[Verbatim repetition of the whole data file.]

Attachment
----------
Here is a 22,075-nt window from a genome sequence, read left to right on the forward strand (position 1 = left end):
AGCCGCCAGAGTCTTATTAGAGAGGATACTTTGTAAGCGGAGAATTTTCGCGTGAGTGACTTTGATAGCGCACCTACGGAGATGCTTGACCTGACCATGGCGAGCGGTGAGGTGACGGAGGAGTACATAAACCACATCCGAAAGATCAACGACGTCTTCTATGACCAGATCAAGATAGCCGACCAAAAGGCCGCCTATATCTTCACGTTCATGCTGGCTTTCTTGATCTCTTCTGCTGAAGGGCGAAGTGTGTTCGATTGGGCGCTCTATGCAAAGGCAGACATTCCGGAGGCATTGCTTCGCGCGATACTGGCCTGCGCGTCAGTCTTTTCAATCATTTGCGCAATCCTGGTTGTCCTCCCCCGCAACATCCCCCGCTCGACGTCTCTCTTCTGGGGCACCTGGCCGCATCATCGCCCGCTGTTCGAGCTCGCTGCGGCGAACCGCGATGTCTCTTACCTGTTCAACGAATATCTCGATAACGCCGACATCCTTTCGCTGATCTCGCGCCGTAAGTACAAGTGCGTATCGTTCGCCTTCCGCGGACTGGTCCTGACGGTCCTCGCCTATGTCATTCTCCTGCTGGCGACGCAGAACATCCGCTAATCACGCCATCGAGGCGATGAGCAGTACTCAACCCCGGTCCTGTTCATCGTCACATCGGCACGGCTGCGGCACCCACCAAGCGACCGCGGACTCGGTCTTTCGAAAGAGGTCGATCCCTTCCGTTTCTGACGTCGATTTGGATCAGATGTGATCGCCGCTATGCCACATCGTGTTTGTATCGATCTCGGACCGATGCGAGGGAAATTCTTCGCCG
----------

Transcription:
Here is a 22,075-nt window from a genome sequence, read left to right on the forward strand (position 1 = left end):
AGCCGCCAGAGTCTTATTAGAGAGGATACTTTGTAAGCGGAGAATTTTCGCGTGAGTGACTTTGATAGCGCACCTACGGAGATGCTTGACCTGACCATGGCGAGCGGTGAGGTGACGGAGGAGTACATAAACCACATCCGAAAGATCAACGACGTCTTCTATGACCAGATCAAGATAGCCGACCAAAAGGCCGCCTATATCTTCACGTTCATGCTGGCTTTCTTGATCTCTTCTGCTGAAGGGCGAAGTGTGTTCGATTGGGCGCTCTATGCAAAGGCAGACATTCCGGAGGCATTGCTTCGCGCGATACTGGCCTGCGCGTCAGTCTTTTCAATCATTTGCGCAATCCTGGTTGTCCTCCCCCGCAACATCCCCCGCTCGACGTCTCTCTTCTGGGGCACCTGGCCGCATCATCGCCCGCTGTTCGAGCTCGCTGCGGCGAACCGCGATGTCTCTTACCTGTTCAACGAATATCTCGATAACGCCGACATCCTTTCGCTGATCTCGCGCCGTAAGTACAAGTGCGTATCGTTCGCCTTCCGCGGACTGGTCCTGACGGTCCTCGCCTATGTCATTCTCCTGCTGGCGACGCAGAACATCCGCTAATCACGCCATCGAGGCGATGAGCAGTACTCAACCCCGGTCCTGTTCATCGTCACATCGGCACGGCTGCGGCACCCACCAAGCGACCGCGGACTCGGTCTTTCGAAAGAGGTCGATCCCTTCCGTTTCTGACGTCGATTTGGATCAGATGTGATCGCCGCTATGCCACATCGTGTTTGTATCGATCTCGGACCGATGCGAGGGAAATTCTTCGCCG